• Oh and of course: Harry Potter, A Wrinkle in Time series, Chronicles of Narnia, Percy Jackson, Dear America, Encyclopedia Brown, Ender’s Game, and Pony Pals. 🙂 🙂 🙂

I’m sure there’s many more…  I try to review almost everything I read on Goodreads but if I’m missing something, definitely drop a comment.

PS:  There is something to be said for comics and graphic novels. I think authors are doing amazing things with that cartoon medium, and kids can learn a lot about rhetorical devices from those genres as well.  I’d always encourage diverse reading with kids (and if it takes reading books out loud to a kid to sell it to them, why not? Or get an audio-book for them to read along to!) … but I am totally not opposed to comics even if that means that’s all a kid reads for a season.

Some graphic novels and comics (or authors of them) that I recommend:

  • The Arrival by Shaun Tan (no words at all — lots to ponder though)
  • Persepolis (definitely for older audiences — talks about life in Iran before and during the Islamic revolution)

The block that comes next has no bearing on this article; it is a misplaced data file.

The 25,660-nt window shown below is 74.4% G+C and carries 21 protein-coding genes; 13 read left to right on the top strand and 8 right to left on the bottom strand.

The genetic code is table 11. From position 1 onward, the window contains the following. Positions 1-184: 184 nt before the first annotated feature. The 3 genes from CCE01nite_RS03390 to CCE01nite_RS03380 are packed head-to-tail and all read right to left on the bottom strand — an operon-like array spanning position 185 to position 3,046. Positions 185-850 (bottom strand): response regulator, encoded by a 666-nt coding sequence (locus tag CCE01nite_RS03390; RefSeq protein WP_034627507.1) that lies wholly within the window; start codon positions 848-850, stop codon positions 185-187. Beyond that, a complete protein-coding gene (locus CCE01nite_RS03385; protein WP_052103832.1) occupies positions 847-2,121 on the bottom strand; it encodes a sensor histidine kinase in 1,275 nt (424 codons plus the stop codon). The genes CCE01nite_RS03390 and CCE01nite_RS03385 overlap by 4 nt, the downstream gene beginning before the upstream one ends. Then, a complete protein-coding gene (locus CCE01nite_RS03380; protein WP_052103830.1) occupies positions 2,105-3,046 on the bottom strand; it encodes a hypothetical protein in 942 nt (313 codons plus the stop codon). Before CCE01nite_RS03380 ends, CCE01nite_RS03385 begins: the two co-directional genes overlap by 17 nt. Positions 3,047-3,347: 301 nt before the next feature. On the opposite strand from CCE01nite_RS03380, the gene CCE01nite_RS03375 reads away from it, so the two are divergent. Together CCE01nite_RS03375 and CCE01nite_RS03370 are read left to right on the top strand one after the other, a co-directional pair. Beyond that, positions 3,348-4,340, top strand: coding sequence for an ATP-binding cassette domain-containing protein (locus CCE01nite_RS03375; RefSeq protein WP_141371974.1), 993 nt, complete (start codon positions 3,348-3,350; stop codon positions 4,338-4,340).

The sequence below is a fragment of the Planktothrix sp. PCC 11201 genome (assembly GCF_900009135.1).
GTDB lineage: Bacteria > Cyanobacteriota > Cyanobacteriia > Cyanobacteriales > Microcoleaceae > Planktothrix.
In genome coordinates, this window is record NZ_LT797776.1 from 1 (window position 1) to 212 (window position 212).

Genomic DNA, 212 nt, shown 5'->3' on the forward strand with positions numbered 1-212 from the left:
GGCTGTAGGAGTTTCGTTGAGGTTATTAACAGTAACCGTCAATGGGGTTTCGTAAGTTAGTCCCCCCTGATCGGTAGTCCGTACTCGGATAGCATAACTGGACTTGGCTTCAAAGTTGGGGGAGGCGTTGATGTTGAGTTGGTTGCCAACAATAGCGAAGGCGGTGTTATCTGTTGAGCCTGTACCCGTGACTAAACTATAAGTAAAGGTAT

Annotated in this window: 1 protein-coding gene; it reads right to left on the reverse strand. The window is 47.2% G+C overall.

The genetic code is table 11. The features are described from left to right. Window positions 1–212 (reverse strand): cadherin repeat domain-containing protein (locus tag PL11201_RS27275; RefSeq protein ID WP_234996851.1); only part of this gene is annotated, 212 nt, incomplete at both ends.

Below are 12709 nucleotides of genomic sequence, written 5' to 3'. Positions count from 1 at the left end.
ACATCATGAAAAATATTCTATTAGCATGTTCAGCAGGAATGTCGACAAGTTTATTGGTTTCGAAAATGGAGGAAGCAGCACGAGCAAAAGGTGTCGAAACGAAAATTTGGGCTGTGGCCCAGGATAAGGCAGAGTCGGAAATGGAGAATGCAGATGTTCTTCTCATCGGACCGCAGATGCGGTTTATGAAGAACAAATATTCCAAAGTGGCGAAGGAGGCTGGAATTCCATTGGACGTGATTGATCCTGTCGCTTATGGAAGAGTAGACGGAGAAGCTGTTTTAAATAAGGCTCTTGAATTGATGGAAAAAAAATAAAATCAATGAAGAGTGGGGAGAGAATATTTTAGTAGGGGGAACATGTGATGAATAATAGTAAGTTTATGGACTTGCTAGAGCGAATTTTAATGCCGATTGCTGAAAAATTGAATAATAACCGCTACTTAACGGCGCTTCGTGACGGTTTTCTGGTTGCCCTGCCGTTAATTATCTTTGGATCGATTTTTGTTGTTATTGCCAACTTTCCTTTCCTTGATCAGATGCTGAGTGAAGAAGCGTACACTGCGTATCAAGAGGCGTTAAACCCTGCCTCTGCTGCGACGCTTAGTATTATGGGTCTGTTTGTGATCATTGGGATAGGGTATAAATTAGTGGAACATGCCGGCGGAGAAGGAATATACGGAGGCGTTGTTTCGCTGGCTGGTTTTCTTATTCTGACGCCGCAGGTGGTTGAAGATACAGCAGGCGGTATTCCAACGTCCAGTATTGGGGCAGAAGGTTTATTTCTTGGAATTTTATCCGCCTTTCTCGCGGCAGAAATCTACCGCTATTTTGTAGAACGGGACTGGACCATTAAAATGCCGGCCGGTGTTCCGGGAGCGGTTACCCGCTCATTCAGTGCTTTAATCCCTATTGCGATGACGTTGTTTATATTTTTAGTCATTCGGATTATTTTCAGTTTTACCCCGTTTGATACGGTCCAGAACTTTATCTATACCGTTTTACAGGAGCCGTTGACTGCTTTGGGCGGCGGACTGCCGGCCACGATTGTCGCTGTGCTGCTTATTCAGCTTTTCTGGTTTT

• Raina Telgemeier has books that were super popular with my 4th/5th graders.
  • Amelia’s Notebooks, Dork Diaries and Big Nate are both popular series for students who are reluctant readers.
  • Brian Selznick has interesting gray illustrations that are a big part of the plot.  (He wrote Hugo)
  • Gene Luen Yang (American Born Chinese is wonderful)
  • Nelson Mandela: The Authorized Comic Book

Report Card Comments

“I hope that he will continue to be a purr-fectly paw-sitive presence when he enters 5th grade” – is a sentence that I definitely put into one of my report card comments (he loves cats).

“Why does she read like she’s running out of time?” – is a sentence that I put into another report card (she loves Hamilton).

But I just wanted to include this whole comment that I wrote for another student of mine.  I feel so privileged to be able to write something like this; this girl was a literal rock star.